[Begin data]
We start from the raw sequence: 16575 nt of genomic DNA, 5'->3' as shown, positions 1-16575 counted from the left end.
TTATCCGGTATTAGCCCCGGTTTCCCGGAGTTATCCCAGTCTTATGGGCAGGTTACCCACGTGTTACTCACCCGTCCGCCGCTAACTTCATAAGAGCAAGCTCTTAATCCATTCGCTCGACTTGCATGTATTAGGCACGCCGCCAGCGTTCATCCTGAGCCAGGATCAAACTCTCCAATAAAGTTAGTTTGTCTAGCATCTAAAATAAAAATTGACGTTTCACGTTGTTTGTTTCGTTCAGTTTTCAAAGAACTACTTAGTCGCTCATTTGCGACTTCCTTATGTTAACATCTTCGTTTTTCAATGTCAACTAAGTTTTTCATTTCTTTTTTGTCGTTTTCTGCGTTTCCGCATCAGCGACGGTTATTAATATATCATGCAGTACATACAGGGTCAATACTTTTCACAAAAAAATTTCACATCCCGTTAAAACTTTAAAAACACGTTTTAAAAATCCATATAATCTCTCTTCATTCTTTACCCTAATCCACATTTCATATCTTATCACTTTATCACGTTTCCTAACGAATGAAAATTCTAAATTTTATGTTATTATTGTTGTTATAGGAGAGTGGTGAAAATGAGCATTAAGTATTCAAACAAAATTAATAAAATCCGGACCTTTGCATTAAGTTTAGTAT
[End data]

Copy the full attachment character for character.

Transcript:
We start from the raw sequence: 16575 nt of genomic DNA, 5'->3' as shown, positions 1-16575 counted from the left end.
TTATCCGGTATTAGCCCCGGTTTCCCGGAGTTATCCCAGTCTTATGGGCAGGTTACCCACGTGTTACTCACCCGTCCGCCGCTAACTTCATAAGAGCAAGCTCTTAATCCATTCGCTCGACTTGCATGTATTAGGCACGCCGCCAGCGTTCATCCTGAGCCAGGATCAAACTCTCCAATAAAGTTAGTTTGTCTAGCATCTAAAATAAAAATTGACGTTTCACGTTGTTTGTTTCGTTCAGTTTTCAAAGAACTACTTAGTCGCTCATTTGCGACTTCCTTATGTTAACATCTTCGTTTTTCAATGTCAACTAAGTTTTTCATTTCTTTTTTGTCGTTTTCTGCGTTTCCGCATCAGCGACGGTTATTAATATATCATGCAGTACATACAGGGTCAATACTTTTCACAAAAAAATTTCACATCCCGTTAAAACTTTAAAAACACGTTTTAAAAATCCATATAATCTCTCTTCATTCTTTACCCTAATCCACATTTCATATCTTATCACTTTATCACGTTTCCTAACGAATGAAAATTCTAAATTTTATGTTATTATTGTTGTTATAGGAGAGTGGTGAAAATGAGCATTAAGTATTCAAACAAAATTAATAAAATCCGGACCTTTGCATTAAGTTTAGTAT